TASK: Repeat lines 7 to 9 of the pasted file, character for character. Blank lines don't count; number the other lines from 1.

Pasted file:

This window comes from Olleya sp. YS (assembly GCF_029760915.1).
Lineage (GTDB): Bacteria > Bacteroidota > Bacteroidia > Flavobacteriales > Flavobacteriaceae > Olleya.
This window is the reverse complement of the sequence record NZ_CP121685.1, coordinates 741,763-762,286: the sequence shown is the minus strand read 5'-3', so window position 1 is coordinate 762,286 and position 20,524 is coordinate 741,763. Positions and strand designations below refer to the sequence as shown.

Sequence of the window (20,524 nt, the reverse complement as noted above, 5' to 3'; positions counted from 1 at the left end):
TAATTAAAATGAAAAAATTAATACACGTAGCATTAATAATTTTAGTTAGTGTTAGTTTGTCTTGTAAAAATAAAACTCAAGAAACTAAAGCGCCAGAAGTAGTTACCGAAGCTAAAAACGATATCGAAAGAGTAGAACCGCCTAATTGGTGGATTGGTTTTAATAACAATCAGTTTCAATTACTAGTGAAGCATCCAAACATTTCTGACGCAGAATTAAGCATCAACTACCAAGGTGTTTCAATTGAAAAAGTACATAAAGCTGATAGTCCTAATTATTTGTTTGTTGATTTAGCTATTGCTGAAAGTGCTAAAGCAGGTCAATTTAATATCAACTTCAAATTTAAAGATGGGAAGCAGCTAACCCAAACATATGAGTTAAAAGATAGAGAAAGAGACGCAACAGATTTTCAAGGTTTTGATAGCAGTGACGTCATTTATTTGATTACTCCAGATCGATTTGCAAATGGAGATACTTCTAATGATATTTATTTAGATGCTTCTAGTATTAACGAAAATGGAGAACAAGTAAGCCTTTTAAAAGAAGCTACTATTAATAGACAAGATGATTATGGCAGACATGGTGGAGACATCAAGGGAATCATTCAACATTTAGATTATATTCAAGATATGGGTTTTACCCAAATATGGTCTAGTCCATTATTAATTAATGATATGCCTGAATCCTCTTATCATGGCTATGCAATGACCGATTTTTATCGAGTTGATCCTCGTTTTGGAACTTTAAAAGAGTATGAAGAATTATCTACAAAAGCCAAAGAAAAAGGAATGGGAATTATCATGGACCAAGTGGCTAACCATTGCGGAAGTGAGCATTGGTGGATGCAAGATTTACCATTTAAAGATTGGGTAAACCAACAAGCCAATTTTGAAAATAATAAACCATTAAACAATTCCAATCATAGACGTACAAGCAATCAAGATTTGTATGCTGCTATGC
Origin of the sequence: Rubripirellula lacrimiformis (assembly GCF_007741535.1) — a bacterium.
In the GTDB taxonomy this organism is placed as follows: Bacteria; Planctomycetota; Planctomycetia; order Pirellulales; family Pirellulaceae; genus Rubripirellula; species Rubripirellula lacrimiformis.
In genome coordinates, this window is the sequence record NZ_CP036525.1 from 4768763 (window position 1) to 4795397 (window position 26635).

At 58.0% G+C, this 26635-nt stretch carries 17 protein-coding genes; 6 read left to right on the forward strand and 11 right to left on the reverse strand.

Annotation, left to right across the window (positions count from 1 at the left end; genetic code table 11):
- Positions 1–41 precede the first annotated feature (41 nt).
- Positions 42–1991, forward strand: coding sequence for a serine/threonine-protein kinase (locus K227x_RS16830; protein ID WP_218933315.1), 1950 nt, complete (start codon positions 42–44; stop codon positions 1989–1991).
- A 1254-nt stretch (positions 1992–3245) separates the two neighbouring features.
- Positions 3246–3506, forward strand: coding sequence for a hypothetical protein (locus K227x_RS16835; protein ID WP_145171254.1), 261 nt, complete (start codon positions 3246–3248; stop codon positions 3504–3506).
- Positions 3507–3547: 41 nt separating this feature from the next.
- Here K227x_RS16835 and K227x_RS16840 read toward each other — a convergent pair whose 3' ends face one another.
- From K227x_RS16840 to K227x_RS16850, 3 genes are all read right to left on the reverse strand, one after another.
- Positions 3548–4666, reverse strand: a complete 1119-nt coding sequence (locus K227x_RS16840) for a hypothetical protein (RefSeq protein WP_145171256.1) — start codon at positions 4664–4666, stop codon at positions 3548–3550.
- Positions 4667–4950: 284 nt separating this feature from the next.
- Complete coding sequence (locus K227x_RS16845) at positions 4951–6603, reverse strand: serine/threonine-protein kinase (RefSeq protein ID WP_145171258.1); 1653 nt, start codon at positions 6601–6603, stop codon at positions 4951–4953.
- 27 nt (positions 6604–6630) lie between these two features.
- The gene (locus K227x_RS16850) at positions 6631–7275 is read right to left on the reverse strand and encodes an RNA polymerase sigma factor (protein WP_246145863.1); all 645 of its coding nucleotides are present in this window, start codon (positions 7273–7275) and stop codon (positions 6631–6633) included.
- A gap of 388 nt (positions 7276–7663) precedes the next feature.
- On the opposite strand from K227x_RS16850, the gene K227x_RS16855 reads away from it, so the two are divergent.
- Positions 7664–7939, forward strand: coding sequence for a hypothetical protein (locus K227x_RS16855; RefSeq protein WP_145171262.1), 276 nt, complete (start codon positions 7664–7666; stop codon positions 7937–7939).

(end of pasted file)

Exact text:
In the GTDB taxonomy this organism is placed as follows: Bacteria; Planctomycetota; Planctomycetia; order Pirellulales; family Pirellulaceae; genus Rubripirellula; species Rubripirellula lacrimiformis.
In genome coordinates, this window is the sequence record NZ_CP036525.1 from 4768763 (window position 1) to 4795397 (window position 26635).

At 58.0% G+C, this 26635-nt stretch carries 17 protein-coding genes; 6 read left to right on the forward strand and 11 right to left on the reverse strand.